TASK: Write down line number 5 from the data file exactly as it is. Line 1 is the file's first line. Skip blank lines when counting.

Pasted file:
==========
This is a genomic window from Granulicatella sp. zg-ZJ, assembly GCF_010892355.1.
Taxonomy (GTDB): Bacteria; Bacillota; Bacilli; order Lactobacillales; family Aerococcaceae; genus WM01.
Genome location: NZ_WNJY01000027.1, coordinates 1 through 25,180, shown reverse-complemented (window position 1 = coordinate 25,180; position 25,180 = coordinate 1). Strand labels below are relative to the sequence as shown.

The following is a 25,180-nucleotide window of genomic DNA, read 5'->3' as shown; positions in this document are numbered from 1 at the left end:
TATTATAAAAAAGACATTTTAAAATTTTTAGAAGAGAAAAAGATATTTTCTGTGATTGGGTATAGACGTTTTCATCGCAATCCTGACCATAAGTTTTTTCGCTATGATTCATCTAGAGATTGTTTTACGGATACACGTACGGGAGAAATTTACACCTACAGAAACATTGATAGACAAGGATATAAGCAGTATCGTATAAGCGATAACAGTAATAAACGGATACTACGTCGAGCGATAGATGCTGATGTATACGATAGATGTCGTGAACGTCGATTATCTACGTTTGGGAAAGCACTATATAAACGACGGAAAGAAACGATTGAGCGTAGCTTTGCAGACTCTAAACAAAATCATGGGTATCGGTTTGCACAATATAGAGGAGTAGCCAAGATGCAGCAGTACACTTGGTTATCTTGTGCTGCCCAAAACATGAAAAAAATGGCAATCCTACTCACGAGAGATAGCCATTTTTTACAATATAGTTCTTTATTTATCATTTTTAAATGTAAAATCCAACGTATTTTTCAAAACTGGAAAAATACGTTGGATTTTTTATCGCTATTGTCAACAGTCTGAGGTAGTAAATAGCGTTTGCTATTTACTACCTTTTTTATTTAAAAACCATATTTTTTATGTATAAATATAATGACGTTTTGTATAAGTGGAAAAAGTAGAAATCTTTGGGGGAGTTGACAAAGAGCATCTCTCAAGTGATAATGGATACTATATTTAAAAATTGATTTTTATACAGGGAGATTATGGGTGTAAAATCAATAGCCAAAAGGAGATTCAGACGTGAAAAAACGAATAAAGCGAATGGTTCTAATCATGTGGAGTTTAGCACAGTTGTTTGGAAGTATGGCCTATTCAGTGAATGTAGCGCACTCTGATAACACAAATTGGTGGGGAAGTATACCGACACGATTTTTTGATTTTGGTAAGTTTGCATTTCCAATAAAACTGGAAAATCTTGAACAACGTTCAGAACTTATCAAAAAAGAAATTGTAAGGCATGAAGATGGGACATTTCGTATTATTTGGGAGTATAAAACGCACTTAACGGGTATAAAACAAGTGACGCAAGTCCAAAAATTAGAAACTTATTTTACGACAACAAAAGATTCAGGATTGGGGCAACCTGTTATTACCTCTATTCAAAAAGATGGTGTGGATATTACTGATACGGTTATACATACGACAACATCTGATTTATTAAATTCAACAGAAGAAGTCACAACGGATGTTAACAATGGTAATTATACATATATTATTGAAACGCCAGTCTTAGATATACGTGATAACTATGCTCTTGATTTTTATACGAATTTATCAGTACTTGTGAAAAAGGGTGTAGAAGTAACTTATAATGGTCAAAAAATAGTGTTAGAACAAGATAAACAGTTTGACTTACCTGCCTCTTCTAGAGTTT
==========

TATTATAAAAAAGACATTTTAAAATTTTTAGAAGAGAAAAAGATATTTTCTGTGATTGGGTATAGACGTTTTCATCGCAATCCTGACCATAAGTTTTTTCGCTATGATTCATCTAGAGATTGTTTTACGGATACACGTACGGGAGAAATTTACACCTACAGAAACATTGATAGACAAGGATATAAGCAGTATCGTATAAGCGATAACAGTAATAAACGGATACTACGTCGAGCGATAGATGCTGATGTATACGATAGATGTCGTGAACGTCGATTATCTACGTTTGGGAAAGCACTATATAAACGACGGAAAGAAACGATTGAGCGTAGCTTTGCAGACTCTAAACAAAATCATGGGTATCGGTTTGCACAATATAGAGGAGTAGCCAAGATGCAGCAGTACACTTGGTTATCTTGTGCTGCCCAAAACATGAAAAAAATGGCAATCCTACTCACGAGAGATAGCCATTTTTTACAATATAGTTCTTTATTTATCATTTTTAAATGTAAAATCCAACGTATTTTTCAAAACTGGAAAAATACGTTGGATTTTTTATCGCTATTGTCAACAGTCTGAGGTAGTAAATAGCGTTTGCTATTTACTACCTTTTTTATTTAAAAACCATATTTTTTATGTATAAATATAATGACGTTTTGTATAAGTGGAAAAAGTAGAAATCTTTGGGGGAGTTGACAAAGAGCATCTCTCAAGTGATAATGGATACTATATTTAAAAATTGATTTTTATACAGGGAGATTATGGGTGTAAAATCAATAGCCAAAAGGAGATTCAGACGTGAAAAAACGAATAAAGCGAATGGTTCTAATCATGTGGAGTTTAGCACAGTTGTTTGGAAGTATGGCCTATTCAGTGAATGTAGCGCACTCTGATAACACAAATTGGTGGGGAAGTATACCGACACGATTTTTTGATTTTGGTAAGTTTGCATTTCCAATAAAACTGGAAAATCTTGAACAACGTTCAGAACTTATCAAAAAAGAAATTGTAAGGCATGAAGATGGGACATTTCGTATTATTTGGGAGTATAAAACGCACTTAACGGGTATAAAACAAGTGACGCAAGTCCAAAAATTAGAAACTTATTTTACGACAACAAAAGATTCAGGATTGGGGCAACCTGTTATTACCTCTATTCAAAAAGATGGTGTGGATATTACTGATACGGTTATACATACGACAACATCTGATTTATTAAATTCAACAGAAGAAGTCACAACGGATGTTAACAATGGTAATTATACATATATTATTGAAACGCCAGTCTTAGATATACGTGATAACTATGCTCTTGATTTTTATACGAATTTATCAGTACTTGTGAAAAAGGGTGTAGAAGTAACTTATAATGGTCAAAAAATAGTGTTAGAACAAGATAAACAGTTTGACTTACCTGCCTCTTCTAGAGTTT